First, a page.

A new report shows the world of on-demand video is growing, and it’s impacting the way advertisers reach consumers.
In the past few years, the number of people watching video on demand has skyrocketed. Research released by Nielsen shows 65 percent of the world’s population watches video on demand, with 43 percent watching at least once a day.
This shift in the viewing landscape is causing changes. Companies like Hulu and Netflix are thriving, words like “binge-watching” have become commonplace and sitting down at a specific time to watch a show is as antiquated as a VHS.
How are advertisers reacting to these changes? Here’s how:
Realizing the need for convenience
Research shows 77 percent of on-demand viewers consume media in this manner because it’s more convenient for them.
A decade ago, advertisers were still relying on “prime time ad space” as its bread and butter. Brands that were looking to reach a large market would advertise during those golden evening hours to capture a big share of an audience.
With the concept of “prime time” diminishing, advertisers are placing ads within on demand video.
A new advertising platform
More than half of on-demand viewers say they’re okay with watching ads as long as they’re getting the programming for free.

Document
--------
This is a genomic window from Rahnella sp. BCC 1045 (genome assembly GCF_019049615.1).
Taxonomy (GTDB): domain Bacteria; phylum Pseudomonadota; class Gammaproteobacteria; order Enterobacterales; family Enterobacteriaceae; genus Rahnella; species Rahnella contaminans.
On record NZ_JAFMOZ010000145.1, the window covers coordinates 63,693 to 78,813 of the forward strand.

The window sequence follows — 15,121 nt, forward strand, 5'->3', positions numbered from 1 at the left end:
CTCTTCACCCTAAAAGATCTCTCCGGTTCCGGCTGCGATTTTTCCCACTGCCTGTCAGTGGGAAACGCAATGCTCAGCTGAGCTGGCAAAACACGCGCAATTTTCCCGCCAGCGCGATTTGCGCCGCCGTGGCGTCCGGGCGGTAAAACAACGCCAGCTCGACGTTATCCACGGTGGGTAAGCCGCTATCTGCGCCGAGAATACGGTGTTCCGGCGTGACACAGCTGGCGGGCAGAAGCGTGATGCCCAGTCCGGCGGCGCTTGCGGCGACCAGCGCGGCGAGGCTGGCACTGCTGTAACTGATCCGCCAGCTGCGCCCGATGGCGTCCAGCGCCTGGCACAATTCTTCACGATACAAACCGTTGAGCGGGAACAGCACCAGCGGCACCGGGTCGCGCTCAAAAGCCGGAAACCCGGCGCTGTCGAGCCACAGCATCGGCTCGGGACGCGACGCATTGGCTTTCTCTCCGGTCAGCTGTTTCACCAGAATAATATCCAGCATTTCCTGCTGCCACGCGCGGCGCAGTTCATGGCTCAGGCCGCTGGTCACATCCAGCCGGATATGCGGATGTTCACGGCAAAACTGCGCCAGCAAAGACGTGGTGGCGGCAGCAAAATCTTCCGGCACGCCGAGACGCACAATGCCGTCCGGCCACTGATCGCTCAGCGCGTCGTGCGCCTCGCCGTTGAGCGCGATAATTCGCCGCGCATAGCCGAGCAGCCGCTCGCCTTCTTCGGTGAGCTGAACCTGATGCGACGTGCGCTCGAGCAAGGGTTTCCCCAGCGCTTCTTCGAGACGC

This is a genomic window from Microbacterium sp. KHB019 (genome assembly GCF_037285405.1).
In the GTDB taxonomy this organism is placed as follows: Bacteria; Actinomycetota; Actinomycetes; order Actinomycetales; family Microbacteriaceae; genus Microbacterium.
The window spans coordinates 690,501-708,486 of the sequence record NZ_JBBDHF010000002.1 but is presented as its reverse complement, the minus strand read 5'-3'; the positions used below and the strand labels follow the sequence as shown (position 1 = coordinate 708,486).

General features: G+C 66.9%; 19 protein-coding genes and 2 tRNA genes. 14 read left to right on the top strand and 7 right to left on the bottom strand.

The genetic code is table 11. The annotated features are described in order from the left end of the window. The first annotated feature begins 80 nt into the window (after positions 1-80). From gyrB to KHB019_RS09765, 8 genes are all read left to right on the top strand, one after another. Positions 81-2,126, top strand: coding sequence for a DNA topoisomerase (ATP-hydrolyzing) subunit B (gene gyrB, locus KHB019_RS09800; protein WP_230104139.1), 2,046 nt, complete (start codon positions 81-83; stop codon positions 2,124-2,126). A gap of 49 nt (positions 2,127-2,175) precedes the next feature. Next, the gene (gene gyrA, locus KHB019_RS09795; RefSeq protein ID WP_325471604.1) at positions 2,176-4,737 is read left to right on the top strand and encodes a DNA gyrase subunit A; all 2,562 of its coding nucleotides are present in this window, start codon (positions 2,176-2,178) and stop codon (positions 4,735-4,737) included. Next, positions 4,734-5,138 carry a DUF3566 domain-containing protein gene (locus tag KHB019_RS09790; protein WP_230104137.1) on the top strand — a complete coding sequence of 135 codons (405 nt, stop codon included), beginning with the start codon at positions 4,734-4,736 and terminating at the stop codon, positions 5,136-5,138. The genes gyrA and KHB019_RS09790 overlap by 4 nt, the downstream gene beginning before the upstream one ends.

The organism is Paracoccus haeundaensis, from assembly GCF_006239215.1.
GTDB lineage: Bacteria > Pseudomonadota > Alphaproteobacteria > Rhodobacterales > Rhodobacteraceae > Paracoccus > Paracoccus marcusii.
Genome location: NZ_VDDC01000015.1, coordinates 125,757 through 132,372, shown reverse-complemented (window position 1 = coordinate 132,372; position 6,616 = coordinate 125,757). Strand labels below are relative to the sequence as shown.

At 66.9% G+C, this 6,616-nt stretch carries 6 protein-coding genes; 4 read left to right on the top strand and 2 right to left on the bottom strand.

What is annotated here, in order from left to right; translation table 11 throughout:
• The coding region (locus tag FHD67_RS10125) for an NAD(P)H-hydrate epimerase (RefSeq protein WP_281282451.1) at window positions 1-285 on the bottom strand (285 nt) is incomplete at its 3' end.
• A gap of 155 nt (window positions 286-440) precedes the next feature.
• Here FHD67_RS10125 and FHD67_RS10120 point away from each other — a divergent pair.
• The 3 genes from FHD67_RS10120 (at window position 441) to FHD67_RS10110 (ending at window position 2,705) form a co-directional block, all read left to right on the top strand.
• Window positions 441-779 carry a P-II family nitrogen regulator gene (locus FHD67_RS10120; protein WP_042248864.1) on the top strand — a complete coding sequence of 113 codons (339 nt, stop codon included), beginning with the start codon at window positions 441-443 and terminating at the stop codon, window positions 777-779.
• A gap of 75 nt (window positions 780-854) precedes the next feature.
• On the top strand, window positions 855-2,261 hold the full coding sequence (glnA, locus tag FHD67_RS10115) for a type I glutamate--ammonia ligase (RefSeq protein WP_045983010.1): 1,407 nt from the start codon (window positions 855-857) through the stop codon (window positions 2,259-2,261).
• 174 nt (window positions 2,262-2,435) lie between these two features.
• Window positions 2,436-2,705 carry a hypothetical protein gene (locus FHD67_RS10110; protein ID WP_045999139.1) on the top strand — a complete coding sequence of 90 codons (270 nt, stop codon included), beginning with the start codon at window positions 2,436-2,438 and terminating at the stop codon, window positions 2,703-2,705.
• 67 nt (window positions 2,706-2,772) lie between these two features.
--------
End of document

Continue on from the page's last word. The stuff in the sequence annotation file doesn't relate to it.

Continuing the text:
That means consumers believe on-demand portals like YouTube are acceptable places for ads to run. So, it’s not surprising to see YouTube is touting that all of the Top 100 brands have run ads in the past year.
It’s not just YouTube. Advertisers are constantly looking for new ways to grab attention through video, and they’re willing to spend money to do it.
Spending on U.S. digital video ads grew by 42 percent to $7.62 billion in 2015. By 2019, that number is expected to reach $13 billion.
Video on demand is more popular with the younger crowd, but the older generations are catching up. Twenty-four percent of Gen Xers and 15 percent of Baby Boomers are using an internet service like Netflix to consume media, proving advertising to an older audience isn’t out of the question with on-demand video.
The research provides powerful insight into what’s to come. As viewing habits change, so too will advertising options.
Key research findings
Nearly two-thirds of global respondents (65%) say they watch some form of VOD programming, which includes long-and short-form content.
More than half of global respondents (59%) say they don’t mind getting advertising if they can view free content.
More than three-quarters of global respondents (77%) who watch VOD programming agree that they do so because they can view at a time that is convenient for them.
(Data from Nielsen)
Viewing on the internet by age group
Generation Z (15-20): 31%
Millennials (21-34): 31%
Generation X (35-49): 24%
Baby Boomers (50-64): 15%
Silent Generation (65+): 6%
Daily VOD viewing by age group
Generation Z (15-20): 49%
Millennials (21-34): 49%
Generation X (35-49): 38%
Baby Boomers (50-64): 26%
Silent Generation (65+): 21%